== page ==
Peers Review

GG has been skeptical of many suggestions about peer review over the years, things like post-publication review, public peer review, publishing via blogs, or outright elimination of peer review. But the latest wrinkle might bear some thought.

Editors for the journal Synlett decided to try something a bit different, something they describe as intelligent crowd review.  In essence, this is creating a forum populated by some range of experts (they recruited 100) and then tossing a submission into the forum and letting the experts do what they will.  Overall they got results faster and with greater insight than traditional peer review.

Why is this?  As the Ars Technica article on this suggests, in this environment, reviewers can just focus on what they know backwards and forwards.  Yeah, that is a fair introduction, or, no, that equation is inappropriate. So you dive in (maybe as lunchtime entertainment), shoot all the fish in your barrel and leave the rest of the manuscript for others.

The biggest advantage of this proposal is in reviewing complex multi-disciplinary papers where a reviewer either has to say “I can’t review this part of the paper because it is too far out of my expertise” or has to bone up on material he or she is unfamiliar with. Either of these tends to slow the review process down. Given the increased emphasis and visibility of such research, embracing such an approach might be a boon to editors and authors alike.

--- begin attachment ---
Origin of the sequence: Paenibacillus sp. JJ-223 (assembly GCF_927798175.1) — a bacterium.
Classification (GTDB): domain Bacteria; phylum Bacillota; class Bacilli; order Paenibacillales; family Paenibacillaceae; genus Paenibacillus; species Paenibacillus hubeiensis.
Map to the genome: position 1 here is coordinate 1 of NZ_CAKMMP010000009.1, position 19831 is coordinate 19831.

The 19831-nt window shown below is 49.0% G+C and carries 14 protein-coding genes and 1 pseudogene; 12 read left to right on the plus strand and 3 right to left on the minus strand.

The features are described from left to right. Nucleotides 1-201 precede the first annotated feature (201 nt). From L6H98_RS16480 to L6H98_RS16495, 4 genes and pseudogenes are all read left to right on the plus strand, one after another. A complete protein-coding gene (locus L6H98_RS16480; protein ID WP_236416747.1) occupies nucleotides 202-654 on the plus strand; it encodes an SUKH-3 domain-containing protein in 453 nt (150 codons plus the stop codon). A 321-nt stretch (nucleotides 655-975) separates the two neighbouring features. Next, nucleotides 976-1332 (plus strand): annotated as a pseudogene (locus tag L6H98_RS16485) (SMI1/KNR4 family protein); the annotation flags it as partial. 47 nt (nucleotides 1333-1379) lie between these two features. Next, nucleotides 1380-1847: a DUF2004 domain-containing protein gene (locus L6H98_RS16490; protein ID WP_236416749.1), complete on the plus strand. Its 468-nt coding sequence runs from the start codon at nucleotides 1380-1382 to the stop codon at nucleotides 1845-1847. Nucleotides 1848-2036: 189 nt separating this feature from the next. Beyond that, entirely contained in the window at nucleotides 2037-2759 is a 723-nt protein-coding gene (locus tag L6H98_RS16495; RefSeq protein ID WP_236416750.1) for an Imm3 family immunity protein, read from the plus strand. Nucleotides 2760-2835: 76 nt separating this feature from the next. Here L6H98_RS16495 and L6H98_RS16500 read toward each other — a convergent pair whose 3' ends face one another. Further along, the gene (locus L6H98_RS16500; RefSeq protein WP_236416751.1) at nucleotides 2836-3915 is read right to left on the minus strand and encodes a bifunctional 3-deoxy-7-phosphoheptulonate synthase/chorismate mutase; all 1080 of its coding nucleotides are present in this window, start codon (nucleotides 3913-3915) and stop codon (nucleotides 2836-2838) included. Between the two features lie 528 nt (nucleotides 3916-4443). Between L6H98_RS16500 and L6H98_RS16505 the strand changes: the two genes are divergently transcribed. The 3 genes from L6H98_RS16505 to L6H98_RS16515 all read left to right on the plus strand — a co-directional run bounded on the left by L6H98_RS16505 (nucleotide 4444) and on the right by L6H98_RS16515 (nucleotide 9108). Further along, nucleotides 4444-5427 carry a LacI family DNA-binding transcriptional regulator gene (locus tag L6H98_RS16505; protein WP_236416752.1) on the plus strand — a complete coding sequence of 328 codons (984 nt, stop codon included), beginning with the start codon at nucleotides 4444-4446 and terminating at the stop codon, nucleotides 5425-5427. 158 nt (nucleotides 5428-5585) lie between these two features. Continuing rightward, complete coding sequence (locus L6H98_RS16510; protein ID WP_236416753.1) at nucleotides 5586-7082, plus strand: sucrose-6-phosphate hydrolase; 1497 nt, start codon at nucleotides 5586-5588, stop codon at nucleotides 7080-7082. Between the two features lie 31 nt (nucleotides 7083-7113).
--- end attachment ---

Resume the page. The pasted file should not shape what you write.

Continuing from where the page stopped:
Of course there are problems that would have to be solved. Avoiding conflicts of interest could get challenging; this might get harder too if an author specifically requests certain individuals not be granted access to a submission. The system apparently requires the editor to assemble the resulting crowd review, which could in some cases require the editor to fill in gaps. Whether such a system would breed a new kind of burnout remains to be seen.

But this might be one of the better hopes for getting out of the peer-review rut we are presently in.  It is certainly worth careful consideration.

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